For me, the most powerful and striking ad that played during the Super Bowl was Clint Eastwood's two-minute "second half in America" spot for Chrysler. The ad has been pulled from YouTube and other sites by the Chrysler corporation or I'd embed it here. But I suspect if you saw it, you remember it.
In his trademark sandpaper whisper, Eastwood said: "I’ve seen a lot of tough eras, a lot of downturns in my life. And, times when we didn’t understand each other. It seems like we’ve lost our heart at times. When the fog of division, discord, and blame made it hard to see what lies ahead. ..."
As Eastwood spoke, images of protest and unrest played on the screen. Eastwood continued, making a parallel between the two Super Bowl teams in the locker room, preparing to play the second half of the game: "It’s halftime in America, too. People are out of work and they’re hurting. And they’re all wondering what they’re going to do to make a comeback. And we’re all scared, because this isn’t a game. The people of Detroit know a little something about this. They almost lost everything. But we all pulled together, now Motor City is fighting again."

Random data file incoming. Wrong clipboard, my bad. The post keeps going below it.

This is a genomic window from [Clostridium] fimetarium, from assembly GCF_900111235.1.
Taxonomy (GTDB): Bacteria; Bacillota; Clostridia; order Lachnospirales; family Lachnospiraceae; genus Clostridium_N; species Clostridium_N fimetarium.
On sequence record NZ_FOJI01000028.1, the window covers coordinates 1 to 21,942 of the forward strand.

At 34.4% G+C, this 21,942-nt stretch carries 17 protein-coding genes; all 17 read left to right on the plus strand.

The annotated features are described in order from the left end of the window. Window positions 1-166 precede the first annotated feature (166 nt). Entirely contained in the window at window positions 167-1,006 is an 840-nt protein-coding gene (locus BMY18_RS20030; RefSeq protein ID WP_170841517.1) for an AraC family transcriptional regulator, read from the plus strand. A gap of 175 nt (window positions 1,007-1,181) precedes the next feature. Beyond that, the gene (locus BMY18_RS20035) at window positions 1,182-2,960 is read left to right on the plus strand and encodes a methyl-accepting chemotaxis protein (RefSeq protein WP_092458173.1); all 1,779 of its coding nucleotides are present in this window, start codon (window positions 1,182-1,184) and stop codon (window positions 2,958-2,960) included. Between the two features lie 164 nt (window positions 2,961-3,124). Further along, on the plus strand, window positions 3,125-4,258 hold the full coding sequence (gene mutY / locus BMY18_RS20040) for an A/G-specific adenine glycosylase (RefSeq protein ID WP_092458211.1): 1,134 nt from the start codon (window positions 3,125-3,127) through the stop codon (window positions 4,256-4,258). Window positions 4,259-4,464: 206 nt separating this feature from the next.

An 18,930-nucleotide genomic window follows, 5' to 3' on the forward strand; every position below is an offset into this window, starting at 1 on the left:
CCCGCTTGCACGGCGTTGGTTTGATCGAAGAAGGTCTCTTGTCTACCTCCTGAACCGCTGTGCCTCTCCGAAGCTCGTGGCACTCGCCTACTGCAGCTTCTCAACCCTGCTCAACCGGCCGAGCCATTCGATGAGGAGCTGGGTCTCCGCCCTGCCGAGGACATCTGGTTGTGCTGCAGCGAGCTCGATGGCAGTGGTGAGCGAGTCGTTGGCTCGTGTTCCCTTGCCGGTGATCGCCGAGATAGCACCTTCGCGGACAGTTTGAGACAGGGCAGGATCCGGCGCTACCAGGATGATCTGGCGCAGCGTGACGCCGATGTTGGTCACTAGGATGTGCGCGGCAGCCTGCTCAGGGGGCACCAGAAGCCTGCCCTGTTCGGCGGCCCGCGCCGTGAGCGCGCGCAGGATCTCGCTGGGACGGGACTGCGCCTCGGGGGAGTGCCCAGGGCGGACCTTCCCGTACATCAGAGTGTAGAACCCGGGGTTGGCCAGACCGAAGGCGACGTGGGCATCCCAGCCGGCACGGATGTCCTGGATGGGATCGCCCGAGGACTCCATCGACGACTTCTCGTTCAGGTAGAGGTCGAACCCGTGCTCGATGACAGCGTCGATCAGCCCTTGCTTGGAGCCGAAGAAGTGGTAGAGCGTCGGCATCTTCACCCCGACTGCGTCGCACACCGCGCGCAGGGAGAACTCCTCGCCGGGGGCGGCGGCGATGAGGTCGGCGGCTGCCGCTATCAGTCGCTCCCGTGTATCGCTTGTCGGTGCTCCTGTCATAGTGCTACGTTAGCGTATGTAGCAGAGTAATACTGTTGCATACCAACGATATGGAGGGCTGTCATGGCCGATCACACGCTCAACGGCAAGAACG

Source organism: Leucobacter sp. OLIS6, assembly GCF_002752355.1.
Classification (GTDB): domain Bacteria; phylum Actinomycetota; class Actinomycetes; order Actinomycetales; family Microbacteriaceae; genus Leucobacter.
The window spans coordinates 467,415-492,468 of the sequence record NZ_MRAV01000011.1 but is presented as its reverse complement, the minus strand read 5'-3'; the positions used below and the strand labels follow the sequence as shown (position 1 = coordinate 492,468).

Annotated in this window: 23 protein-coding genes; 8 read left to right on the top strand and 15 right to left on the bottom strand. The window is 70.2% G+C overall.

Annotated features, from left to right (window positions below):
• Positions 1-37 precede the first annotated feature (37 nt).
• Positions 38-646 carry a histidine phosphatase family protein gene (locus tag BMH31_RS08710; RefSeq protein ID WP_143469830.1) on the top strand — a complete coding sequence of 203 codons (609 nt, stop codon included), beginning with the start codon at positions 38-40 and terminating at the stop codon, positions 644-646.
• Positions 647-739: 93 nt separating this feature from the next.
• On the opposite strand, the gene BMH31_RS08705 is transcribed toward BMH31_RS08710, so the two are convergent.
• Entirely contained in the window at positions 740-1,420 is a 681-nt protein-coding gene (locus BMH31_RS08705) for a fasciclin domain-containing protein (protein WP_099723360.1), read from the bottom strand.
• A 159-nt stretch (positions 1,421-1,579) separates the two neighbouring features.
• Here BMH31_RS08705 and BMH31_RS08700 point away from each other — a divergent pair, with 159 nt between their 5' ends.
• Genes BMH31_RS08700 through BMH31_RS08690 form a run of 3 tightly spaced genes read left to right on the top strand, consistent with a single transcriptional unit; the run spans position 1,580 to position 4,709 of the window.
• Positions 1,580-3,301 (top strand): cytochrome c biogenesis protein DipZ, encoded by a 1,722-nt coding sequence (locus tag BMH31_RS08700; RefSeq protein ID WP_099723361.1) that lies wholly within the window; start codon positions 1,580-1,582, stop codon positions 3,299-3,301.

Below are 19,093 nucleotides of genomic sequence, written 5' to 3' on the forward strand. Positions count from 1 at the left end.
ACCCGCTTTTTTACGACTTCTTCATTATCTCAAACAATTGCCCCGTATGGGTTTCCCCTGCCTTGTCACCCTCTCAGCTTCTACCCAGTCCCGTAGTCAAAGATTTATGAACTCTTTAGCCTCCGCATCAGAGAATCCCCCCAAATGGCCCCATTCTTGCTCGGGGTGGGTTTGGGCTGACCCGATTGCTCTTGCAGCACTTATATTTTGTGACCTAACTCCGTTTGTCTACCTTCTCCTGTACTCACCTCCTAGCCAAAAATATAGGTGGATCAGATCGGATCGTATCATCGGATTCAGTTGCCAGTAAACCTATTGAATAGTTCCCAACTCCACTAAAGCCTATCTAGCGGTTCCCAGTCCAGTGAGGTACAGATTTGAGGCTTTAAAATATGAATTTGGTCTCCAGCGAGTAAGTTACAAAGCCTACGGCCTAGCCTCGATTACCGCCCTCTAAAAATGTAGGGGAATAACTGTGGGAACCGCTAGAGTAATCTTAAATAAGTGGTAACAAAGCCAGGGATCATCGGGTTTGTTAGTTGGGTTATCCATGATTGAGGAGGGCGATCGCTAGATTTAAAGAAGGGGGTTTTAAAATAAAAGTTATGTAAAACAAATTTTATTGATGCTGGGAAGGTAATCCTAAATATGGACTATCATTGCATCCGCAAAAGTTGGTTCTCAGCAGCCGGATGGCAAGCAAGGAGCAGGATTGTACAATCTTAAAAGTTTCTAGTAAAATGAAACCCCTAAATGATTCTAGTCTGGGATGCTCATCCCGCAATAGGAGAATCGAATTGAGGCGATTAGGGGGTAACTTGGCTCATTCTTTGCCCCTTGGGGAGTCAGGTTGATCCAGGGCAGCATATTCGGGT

The images turned positive, scenes of working Americans — farmers, factory workers, cowboys. The message was clear, as Eastwood concluded: "It's the second half for America. ..."
Or maybe it wasn't so clear. Conservative pundits saw the ad as an endorsement for the reelection of President Obama, a call to give him a "second half." Karl Rove said he was "offended" by the spot. Michelle Malkin tweeted: “WTH? Did I just see Clint Eastwood fronting an auto bailout ad???”
Call me a commie libtard, but I didn't see it as an endorsement of Obama. Eastwood, after all, is known to be a conservative with a libertarian bent. I saw as a "feel good" brand-builder for Chrysler, linking the purchase of a Dodge or a Jeep to feeling good about America. American auto-makers have run variations on this theme for years. In 2008, for example, Chevrolet promoted its Silverado pickup with a patriotic song by John Mellencamp, "Our Country." The ads evoked some controversy for using stirring images — Martin Luther King Jr., Rosa Parks, Vietnam, Hurricane Katrina, even the 9/11 attacks — to sell trucks. The campaign was an extension of the broader "An American Revolution" theme.
I suppose it's a measure of how loony the political discourse in the U.S. has become, when a patriotic car ad divides us into left and right camps. Of course, there's another possible theory: Maybe ol' Clint is doing some subtle promotion for a possible Gran Torino II.